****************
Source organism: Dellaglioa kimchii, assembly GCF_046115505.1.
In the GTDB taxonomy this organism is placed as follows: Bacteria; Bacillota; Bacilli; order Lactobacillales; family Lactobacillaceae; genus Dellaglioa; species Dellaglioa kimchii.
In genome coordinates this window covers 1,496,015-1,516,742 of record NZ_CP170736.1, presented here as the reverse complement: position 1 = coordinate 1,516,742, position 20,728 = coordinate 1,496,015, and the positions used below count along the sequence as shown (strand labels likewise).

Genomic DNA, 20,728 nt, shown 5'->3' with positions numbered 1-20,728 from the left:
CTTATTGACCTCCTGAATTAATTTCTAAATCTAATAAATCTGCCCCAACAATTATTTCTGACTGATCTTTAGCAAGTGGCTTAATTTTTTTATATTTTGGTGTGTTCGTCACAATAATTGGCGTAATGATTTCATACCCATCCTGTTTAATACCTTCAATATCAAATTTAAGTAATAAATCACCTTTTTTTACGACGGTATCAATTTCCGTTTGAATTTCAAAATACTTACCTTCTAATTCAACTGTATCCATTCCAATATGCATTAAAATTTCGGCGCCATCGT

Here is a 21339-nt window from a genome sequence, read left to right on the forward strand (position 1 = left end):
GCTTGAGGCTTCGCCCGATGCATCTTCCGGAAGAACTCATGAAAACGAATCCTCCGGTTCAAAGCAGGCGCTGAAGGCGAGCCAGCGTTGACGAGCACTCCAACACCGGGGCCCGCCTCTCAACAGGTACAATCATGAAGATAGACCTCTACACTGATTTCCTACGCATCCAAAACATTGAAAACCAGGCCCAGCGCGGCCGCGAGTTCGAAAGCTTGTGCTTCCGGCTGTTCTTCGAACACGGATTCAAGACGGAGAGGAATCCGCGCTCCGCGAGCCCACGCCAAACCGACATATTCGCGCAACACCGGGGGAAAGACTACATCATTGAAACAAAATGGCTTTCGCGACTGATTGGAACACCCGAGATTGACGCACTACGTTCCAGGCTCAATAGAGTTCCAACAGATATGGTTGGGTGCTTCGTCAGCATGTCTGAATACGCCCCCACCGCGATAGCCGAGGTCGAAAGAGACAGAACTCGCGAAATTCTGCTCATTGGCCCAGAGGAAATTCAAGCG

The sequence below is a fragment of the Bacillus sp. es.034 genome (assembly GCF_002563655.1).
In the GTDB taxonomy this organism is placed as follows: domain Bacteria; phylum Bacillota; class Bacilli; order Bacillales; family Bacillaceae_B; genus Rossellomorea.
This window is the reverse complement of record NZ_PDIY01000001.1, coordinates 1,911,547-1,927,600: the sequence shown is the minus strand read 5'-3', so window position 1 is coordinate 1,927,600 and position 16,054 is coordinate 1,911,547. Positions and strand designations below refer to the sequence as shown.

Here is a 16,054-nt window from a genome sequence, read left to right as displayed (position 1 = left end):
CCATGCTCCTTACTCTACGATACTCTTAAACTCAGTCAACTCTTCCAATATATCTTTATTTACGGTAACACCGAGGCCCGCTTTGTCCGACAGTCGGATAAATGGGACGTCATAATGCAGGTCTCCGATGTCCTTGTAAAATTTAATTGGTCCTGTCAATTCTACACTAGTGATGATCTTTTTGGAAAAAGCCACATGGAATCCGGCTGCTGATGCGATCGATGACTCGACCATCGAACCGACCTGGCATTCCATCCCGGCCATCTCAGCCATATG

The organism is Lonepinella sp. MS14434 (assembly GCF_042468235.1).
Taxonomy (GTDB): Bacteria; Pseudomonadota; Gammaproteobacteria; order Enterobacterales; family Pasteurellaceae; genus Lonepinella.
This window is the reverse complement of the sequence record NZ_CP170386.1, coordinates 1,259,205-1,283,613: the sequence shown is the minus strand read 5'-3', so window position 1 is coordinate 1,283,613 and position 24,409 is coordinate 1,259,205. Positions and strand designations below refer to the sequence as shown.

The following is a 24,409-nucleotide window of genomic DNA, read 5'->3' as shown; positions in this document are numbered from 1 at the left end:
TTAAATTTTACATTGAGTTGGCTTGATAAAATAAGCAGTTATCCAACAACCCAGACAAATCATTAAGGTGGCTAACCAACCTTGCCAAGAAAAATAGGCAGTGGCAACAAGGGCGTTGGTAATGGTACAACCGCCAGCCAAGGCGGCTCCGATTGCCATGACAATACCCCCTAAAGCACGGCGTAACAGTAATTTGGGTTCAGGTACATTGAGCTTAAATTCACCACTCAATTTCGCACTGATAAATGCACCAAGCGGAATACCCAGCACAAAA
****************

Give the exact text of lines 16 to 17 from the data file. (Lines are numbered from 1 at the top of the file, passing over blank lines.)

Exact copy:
The following is a 24,409-nucleotide window of genomic DNA, read 5'->3' as shown; positions in this document are numbered from 1 at the left end:
TTAAATTTTACATTGAGTTGGCTTGATAAAATAAGCAGTTATCCAACAACCCAGACAAATCATTAAGGTGGCTAACCAACCTTGCCAAGAAAAATAGGCAGTGGCAACAAGGGCGTTGGTAATGGTACAACCGCCAGCCAAGGCGGCTCCGATTGCCATGACAATACCCCCTAAAGCACGGCGTAACAGTAATTTGGGTTCAGGTACATTGAGCTTAAATTCACCACTCAATTTCGCACTGATAAATGCACCAAGCGGAATACCCAGCACAAAA